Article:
Heard Island and McDonald Islands Environment Protection and Management Ordinance 1987

The modern day Heard Island is dominated by Big Ben, a roughly circular active volcanic cone that rises to a height of 2745 metres above sea level. Gary Miller.

This Ordinance was made under the Heard Island and McDonald Islands Act 1953 and is administered for the Minister for the Environment and Water Resources by the Australian Antarctic Division (AAD). The Ordinance seeks to preserve and manage the Territory so as to protect its environment and the indigenous wildlife.

The Territory of Heard Island and McDonald Islands (HIMI) consists of a remote group of islands lying close together in the southern Indian Ocean at approximately 53º05'S and 73º30'E. The main islands are Heard Island and McDonald Island. The Territory is a listed World Heritage Area and is contained within the Heard Island and McDonald Islands Marine Reserve, a Commonwealth reserve declared under the Environment Protection and Biodiversity Conservation Act 1999 (EPBC Act) in 2002. The HIMI Marine Reserve, including the HIMI Territory, is a category Ia protected area (strict nature reserve) to be managed primarily for science and environmental monitoring. Several species of fauna listed under the EPBC Act are also present on the islands.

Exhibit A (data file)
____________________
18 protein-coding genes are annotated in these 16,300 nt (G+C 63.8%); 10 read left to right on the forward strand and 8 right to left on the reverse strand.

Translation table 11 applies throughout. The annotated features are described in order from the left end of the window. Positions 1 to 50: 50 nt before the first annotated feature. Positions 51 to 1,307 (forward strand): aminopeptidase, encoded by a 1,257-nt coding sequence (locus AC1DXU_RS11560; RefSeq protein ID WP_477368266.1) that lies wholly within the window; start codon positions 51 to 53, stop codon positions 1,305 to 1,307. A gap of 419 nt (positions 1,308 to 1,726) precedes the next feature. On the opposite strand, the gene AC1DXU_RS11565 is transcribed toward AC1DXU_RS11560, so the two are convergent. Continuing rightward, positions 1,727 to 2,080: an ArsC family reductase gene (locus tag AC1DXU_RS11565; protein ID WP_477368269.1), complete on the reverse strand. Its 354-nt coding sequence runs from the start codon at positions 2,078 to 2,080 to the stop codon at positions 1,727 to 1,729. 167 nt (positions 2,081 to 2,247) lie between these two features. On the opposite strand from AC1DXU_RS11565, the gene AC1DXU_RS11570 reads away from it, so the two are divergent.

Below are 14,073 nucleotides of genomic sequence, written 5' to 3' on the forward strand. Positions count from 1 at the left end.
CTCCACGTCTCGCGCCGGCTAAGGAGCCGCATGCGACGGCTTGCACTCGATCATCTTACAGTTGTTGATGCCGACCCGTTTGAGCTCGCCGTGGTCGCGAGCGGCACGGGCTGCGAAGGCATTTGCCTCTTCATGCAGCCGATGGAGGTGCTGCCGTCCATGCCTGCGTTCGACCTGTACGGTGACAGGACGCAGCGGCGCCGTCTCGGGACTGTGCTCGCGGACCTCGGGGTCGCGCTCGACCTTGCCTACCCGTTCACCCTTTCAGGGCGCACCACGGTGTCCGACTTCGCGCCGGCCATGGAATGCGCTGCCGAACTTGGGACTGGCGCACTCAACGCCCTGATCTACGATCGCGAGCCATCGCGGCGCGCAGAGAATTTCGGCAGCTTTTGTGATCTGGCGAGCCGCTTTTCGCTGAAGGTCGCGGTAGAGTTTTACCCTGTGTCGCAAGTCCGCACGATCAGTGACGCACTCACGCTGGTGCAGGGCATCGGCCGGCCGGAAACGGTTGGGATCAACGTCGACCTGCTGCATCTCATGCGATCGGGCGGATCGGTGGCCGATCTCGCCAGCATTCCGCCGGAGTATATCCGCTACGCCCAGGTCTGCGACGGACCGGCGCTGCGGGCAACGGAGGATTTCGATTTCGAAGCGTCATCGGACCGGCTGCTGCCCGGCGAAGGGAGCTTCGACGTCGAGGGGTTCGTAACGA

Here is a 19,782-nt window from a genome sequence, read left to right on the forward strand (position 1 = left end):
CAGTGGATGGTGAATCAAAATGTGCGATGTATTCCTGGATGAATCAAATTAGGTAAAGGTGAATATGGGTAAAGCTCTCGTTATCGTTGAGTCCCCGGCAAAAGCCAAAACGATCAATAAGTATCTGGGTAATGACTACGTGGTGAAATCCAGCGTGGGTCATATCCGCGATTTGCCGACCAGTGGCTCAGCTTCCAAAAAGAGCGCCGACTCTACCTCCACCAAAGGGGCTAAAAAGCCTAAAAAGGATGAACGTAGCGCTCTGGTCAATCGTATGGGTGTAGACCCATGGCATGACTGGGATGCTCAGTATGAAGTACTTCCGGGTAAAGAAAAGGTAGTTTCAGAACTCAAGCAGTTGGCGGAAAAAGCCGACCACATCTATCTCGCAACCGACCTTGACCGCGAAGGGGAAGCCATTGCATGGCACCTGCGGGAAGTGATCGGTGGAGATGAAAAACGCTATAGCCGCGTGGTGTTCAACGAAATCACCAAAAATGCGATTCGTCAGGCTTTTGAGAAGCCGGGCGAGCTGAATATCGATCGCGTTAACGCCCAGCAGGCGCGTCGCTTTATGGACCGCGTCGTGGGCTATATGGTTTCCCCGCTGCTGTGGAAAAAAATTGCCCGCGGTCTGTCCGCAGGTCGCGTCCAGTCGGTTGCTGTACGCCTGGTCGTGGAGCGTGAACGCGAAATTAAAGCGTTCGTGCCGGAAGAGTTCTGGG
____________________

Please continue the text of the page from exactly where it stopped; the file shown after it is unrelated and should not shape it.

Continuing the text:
Activities in the HIMI Territory are therefore subject to relevant obligations under the Ordinance, the EPBC Act, and the management plan made under that Act for the Marine Reserve - the Heard Island and McDonald Islands Marine Reserve Management Plan.

Activities that are prohibited

Activities prohibited under the Ordinance, the EPBC Act, or the management plan and for which permits will not be issued include:

  • The bringing into the Territory of any diseased organism or live poultry; and
  • Mineral resource or fishing activity within the HIMI Marine Reserve (including the HIMI Territory).

Permit requirement to enter the Territory

A person is required to have a permit to enter the Heard Island and McDonald Islands (except in an emergency or for innocent passage) and for any proposed scientific, management or recreational activity; The Territory is taken to comprise the islands, all offshore rocks and shoals, and the 12 nautical mile territorial sea.

Activities in the Territory must be authorised by a permit

The following activities may only be carried out in the HIMI Territory if authorised by a permit issued under the Ordinance:

  • Bring any organism into the Territory.
  • Bring any dead poultry or poultry products into the Territory.